SEOUL, May 10 (Korea Bizwire) — South Korean cities from Suwon to Busan are lining up to host a possible new museum for late Samsung Chairman Lee Kun-hee’s vast art collection, with many claiming to be the ideal spot because of their special ties to the Lee family.
Samsung and the culture ministry announced April 28 that Lee’s family would donate some 23,000 pieces from his art collection, including masterpieces by Korean and Western artists, such as Kim Whan-ki, Claude Monet and Salvador Dali. Lee died in October.
The National Museum of Korea and the National Museum of Modern and Contemporary Art, which received the majority of the national treasures and artworks, have already scheduled exhibitions in June and August, respectively.
A number of cities outside of Seoul, however, are holding on to hope that a separate museum will be built to house the entire collection, and that they will be chosen as the venue.
The possibility of a new museum gained traction after President Moon Jae-in instructed his administration on April 28 to look into installing a separate exhibition hall inside existing museums or building a special hall to exhibit the donated works to the public.
Culture Minister Hwang Hee also told a press briefing on the same day that the government “will have no choice but to look into the construction of an art museum or storage space.”
The reasons that have been given to bring Lee’s art collection to their home turfs are as varied as they are ingenious.
Park Heong-joon, the mayor of South Korea’s second-largest city Busan, balked at reports that the new museum could be built in Seoul, saying the capital area is already home to two Samsung-affiliated museums — Leeum, Samsung Museum of Art and Ho-Am Art Museum.
“In order to honor the wishes of the deceased, which were to advance the country’s culture, the right thing to do is to build it not in the capital area, but in the south,” Park wrote on his Facebook page on May 2.
“If it is in the capital area, it will be one of many art galleries, but if it comes to Busan, it will be an attraction that everyone has to visit,” he said.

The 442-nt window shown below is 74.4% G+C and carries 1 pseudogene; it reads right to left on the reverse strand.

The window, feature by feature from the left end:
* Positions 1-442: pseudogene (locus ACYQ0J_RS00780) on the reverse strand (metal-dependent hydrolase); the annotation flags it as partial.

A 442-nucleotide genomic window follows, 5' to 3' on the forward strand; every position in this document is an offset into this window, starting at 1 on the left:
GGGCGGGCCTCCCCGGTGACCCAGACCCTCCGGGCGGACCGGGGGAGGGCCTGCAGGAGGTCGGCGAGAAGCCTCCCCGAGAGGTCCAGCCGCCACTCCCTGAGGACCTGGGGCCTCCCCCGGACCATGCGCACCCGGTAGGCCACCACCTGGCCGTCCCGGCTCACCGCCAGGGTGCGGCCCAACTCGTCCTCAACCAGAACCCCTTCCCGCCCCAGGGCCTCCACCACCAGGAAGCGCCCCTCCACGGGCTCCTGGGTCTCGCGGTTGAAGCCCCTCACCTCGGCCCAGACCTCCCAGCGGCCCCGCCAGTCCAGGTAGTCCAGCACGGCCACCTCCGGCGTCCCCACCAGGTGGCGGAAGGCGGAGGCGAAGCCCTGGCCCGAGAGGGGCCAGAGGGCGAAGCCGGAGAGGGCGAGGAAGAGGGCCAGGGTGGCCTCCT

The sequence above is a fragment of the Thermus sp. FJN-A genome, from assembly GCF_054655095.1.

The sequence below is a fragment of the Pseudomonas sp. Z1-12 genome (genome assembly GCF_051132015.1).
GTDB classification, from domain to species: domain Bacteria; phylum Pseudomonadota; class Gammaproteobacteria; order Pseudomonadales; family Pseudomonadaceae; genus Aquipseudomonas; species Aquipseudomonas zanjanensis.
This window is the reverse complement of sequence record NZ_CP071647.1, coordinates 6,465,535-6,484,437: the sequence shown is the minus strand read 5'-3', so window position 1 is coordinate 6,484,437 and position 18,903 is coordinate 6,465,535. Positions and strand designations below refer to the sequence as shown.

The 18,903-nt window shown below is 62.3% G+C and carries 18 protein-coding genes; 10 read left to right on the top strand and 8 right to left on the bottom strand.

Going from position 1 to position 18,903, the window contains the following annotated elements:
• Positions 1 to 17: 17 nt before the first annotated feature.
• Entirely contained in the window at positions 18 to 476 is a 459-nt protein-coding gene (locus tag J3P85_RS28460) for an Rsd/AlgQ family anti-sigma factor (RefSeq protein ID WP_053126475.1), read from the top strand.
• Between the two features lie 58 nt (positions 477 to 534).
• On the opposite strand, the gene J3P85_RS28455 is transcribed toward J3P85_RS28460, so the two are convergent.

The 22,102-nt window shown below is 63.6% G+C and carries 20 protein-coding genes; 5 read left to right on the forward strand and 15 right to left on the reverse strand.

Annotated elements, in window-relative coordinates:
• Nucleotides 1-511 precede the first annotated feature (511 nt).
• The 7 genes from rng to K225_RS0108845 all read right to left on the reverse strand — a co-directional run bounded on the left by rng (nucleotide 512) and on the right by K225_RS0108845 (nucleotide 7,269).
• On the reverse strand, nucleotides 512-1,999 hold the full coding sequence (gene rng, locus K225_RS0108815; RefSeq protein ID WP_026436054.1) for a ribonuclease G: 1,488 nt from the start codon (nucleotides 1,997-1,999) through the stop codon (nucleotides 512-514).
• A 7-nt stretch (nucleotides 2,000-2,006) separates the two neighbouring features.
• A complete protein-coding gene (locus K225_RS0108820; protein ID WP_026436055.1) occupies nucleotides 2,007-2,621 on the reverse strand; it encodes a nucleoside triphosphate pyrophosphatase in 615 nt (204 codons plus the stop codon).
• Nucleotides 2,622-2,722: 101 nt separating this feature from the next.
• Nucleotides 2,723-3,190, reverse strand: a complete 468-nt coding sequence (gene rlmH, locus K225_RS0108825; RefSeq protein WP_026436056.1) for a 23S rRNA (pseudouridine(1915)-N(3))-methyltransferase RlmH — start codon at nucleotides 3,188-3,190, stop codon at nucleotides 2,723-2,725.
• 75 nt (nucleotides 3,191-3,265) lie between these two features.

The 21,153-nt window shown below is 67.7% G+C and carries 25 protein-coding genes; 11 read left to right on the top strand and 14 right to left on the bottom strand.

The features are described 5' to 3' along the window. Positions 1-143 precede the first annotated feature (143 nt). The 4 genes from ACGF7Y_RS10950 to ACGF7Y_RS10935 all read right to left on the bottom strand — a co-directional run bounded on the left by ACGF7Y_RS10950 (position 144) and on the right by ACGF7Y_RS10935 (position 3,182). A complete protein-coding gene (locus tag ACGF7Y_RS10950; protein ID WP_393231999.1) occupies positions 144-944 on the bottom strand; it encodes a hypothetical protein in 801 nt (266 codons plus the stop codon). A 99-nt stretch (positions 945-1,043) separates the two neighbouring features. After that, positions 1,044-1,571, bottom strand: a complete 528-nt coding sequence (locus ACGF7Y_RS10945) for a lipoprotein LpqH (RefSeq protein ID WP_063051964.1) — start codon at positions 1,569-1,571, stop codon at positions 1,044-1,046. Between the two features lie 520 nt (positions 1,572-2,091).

In Uiryeong, a county 396 kilometers southeast of Seoul, officials were keen to point to Lee’s family history as a reason to host the museum.
Lee’s late father and Samsung founder Lee Byung-chull was born in Uiryeong and the junior Lee was raised by his grandmother there.
“I expect it to be ever more meaningful if Uiryeong, with its deep-rooted ties to Samsung, hosts the Lee Kun-hee art museum,” Oh Tae-wan, the county’s governor, said May 3.
The next day, the municipal government of Suwon, 46 kilometers south of Seoul, held a closed-door meeting to discuss its own response.
Suwon has the headquarters of Samsung Electronics and the grave sites of Lee and his family.
It is home to the UNESCO-listed fortress Suwon Hwaseong, which some of Lee’s donated national treasures can be traced to, and is located relatively close to Seoul and Incheon International Airport.
At the meeting, Suwon Mayor Yeom Tae-young instructed officials to make preparations for when the government announces its decision on the new museum, according to people who were present at the meeting.
The city’s departments of policy and culture, sports and education have started to look for potential sites and to come up with areas of cooperation with local politicians, they said.
“I believe there are plenty of reasons and grounds for the Lee Kun-hee art gallery to be built in Suwon,” a municipal official said.
And then there is Jinju, 434 kilometers southeast of Seoul, which also claims to have the winning bid.
“Jinju is geographically in between Yeongnam and Honam,” Mayor Jo Kyoo-il said Thursday, referring respectively to the country’s southeastern and southwestern halves.
“It is within a one- or two-hour distance from Busan, Ulsan, Daegu, Gwangju, Jeonju and all the other major cities of the south, which makes it the most suitable place to build the Lee Kun-hee art museum.”
And Lee Byung-chull, the mayor noted, was a student at an elementary school in Jinju.
A fifth, perhaps not final, bidder is Daegu, the birthplace of Lee Kun-hee and Samsung Group, located 302 kilometers southeast of Seoul.
Last week, the city said it planned to launch a committee tasked with bringing the museum to Daegu, citing its relative proximity to Seoul and Gimhae International Airport and the importance of sharing cultural treasures across the country.
“Daegu has served as one of the top three hubs of Korean contemporary art, along with Seoul and Pyongyang,” the city’s Mayor Kwon Young-jin said Thursday.
“If the Lee Kun-hee collection is to be presented to the nation from one place, that place obviously has to be Daegu.”